John Kass at our Logan Square meeting with Alderman Waguespack. Photos: Fred Klonsky
We are spending a week with family in Brooklyn. The weather reports forecast a windchill of minus 30 in Chicago on Thursday. In Brooklyn they talking 40 by the weekend.
It ain’t Miami. But we will take it.
Meanwhile Rico Gutstein, UIC Professor of Mathematics Education, has sent me a copy of a report by the Collaborative for Equity and Justice in Education on mayoral control. On Tuesday many voters in Chicago will be voting on an elected school board. The results of the Collaborative’s study are clear. Vote yes for an elected school board.
Last Saturday I was at a Logan Square neighborhood meeting for our neighboring 32nd ward alderman Scott Waguespack. As an outspoken member of the City Council’s Progressive Caucus, Scott has in some ways been alderman for all of us who live in wards represented by the toadies of the Mayor.
Like my alderman, Rey Colon.
I’m working to have a real alderman in my 35th ward by next week. His name is Carlos Rosa.
The Chicago Tribune’s John Kass was at the meeting with Scott Waguespack too. Kass is hardly a progressive. But there is no love lost between him and the mayor who he calls Rahmfather.
Today Kass’s column focuses on Scott and another Progressive Caucus member, Nick Sposato. Sposato was the 36th ward alderman but got redistricted for not bending over for the Mayor. Now Nick is running in the 38th.
John Kass writes about Scott Waguespack:
Rahm’s multimillion-dollar political action committee has already come out to pound Waguespack with negative ads, which proves to me Waguespack is seen as a threat.
“Why does he have to spend all that money? He wants no dissent,” Waguespack says of Rahm. “He wants no democracy. And that’s unacceptable to me.”
We were in an apartment in Logan Square where concerned neighbors gathered to hear Waguespack; professionals, working people, newcomers. Also there were organizers for United Working Families, the labor and community coalition that sprouted in response to Rahm’s elevation by the anti-union oligarchy that runs things.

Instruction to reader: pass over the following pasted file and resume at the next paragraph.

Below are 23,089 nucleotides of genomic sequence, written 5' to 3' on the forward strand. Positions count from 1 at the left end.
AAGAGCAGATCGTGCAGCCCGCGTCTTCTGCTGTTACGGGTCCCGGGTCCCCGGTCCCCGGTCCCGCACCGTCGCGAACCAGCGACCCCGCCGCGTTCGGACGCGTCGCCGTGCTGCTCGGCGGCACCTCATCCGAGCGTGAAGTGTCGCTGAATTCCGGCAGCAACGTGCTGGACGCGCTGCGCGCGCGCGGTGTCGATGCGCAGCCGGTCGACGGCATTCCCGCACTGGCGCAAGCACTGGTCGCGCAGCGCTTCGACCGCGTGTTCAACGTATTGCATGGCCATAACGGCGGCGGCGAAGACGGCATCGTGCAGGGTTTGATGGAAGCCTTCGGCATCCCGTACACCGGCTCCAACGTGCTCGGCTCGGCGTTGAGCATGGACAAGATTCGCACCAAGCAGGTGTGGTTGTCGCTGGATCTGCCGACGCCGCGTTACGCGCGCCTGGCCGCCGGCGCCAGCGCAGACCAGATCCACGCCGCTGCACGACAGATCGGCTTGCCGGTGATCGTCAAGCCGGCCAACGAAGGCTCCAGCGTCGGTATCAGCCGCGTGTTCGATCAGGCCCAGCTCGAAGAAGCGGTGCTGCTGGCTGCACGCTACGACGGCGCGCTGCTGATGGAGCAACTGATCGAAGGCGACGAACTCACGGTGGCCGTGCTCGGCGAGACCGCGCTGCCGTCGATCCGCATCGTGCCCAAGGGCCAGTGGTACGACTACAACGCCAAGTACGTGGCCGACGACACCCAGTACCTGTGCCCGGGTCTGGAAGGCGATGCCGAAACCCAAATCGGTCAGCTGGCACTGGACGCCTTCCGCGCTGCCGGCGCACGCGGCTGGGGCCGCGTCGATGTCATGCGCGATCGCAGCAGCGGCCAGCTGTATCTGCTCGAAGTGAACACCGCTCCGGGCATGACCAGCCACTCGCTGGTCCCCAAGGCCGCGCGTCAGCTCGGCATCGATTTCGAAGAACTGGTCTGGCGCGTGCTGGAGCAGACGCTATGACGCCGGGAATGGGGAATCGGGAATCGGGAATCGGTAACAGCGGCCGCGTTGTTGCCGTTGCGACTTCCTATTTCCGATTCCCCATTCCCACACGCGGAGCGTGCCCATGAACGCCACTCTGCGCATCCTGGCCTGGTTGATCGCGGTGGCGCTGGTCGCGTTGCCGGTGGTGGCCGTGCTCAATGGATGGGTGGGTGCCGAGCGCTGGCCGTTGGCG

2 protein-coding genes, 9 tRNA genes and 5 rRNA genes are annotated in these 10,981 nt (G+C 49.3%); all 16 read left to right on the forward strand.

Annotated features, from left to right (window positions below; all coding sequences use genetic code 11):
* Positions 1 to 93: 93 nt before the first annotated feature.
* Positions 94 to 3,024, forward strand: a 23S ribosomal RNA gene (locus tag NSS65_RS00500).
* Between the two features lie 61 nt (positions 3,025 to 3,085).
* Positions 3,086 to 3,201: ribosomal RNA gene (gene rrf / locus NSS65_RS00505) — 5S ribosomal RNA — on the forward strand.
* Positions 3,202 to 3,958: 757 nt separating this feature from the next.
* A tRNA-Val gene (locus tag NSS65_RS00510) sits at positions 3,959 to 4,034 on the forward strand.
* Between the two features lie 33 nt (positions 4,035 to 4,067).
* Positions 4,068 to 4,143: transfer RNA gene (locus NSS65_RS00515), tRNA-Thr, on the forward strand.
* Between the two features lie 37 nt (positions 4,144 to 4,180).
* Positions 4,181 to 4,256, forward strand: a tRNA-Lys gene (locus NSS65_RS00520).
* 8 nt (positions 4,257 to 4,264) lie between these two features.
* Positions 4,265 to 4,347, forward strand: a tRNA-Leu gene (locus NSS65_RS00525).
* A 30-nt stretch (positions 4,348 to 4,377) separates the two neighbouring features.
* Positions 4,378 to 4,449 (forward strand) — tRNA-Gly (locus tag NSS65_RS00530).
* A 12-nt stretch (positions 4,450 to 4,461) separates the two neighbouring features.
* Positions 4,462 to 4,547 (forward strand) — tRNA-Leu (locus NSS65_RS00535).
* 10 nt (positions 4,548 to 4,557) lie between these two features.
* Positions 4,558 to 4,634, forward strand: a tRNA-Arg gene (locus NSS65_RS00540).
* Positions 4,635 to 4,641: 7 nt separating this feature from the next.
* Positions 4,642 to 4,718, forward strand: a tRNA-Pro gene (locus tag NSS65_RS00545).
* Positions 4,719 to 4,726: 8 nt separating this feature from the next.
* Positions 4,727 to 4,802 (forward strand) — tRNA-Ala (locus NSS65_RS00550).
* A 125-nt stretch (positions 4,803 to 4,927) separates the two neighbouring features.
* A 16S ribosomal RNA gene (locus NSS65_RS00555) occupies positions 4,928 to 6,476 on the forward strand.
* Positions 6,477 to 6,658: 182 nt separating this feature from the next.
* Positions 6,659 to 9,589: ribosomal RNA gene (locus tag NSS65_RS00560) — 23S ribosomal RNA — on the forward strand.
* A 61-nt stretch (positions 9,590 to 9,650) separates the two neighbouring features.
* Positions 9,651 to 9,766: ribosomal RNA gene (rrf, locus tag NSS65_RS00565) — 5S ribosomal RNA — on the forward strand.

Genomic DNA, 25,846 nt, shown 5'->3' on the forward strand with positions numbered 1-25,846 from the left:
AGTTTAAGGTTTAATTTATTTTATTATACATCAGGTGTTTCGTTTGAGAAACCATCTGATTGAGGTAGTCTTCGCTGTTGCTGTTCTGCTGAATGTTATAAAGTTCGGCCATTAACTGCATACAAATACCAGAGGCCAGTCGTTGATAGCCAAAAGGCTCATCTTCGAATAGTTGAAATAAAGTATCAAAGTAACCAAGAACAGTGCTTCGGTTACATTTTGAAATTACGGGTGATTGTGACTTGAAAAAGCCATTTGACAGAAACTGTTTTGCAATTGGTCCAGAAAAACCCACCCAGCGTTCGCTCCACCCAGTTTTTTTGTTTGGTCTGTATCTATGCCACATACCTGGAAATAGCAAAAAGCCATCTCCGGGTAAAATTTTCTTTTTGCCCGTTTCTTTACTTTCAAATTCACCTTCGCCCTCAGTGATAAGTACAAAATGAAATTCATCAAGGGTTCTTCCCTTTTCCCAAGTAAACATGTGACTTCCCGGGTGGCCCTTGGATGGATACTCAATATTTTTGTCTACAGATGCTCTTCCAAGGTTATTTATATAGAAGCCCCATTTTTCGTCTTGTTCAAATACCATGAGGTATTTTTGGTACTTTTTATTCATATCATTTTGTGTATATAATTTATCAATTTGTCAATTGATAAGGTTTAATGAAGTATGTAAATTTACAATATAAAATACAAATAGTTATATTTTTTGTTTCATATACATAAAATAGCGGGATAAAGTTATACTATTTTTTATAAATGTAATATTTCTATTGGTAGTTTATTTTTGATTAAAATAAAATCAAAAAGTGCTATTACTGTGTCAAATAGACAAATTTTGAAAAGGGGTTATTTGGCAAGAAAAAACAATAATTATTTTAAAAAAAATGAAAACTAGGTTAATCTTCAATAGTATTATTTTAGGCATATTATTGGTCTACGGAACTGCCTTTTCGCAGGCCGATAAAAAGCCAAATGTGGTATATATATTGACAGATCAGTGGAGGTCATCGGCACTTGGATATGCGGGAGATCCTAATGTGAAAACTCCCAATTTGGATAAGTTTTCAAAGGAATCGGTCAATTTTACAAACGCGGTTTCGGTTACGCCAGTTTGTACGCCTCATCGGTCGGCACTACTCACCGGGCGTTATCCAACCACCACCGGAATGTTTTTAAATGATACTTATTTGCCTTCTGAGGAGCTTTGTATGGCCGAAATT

People asked the alderman about everything from tree trimming, taxes, city finances and ethics, and Waguespack handled it all seamlessly.
That’s why for years I’ve thought, and still do, that Waguespack could — and should be — mayor of Chicago. He knows city finances. He’s thoughtful. He wouldn’t treat the city like so many toy Gumbys to bend to his will.
And he stood up to former Mayor Richard M. Daley back in the day when few would, leading the criticism on that ridiculous parking meter deal, the one that forced Daley to step down and pick Rahm as his caretaker.
“Sometimes the secrecy at City Hall can be overwhelming,” Waguespack tells them. “The secrecy of the red light cameras, and the $1.7 billion in TIF (tax increment financing) funds.”
Listening to him, I got the sense that Rahm guards it all as if he were a dragon in a cave.
“That’s unacceptable,” Waguespack says. “It wouldn’t be acceptable in any other city. I don’t know why it’s acceptable in Chicago.”
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Even though I am in Brooklyn this week it is hard to get away from the Tuesday election (I early-voted the first day). The Chicago Mayor’s race is on the front page of this morning’s New York Times.
Tracey Lasenby of South Shore has yet to decide. “Look, I believe that the city has become a great tourist destination under Mr. Emanuel,” she said. “But what’s the sense of building a park if my child can’t play in it because they’re going to get shot? What’s the use?”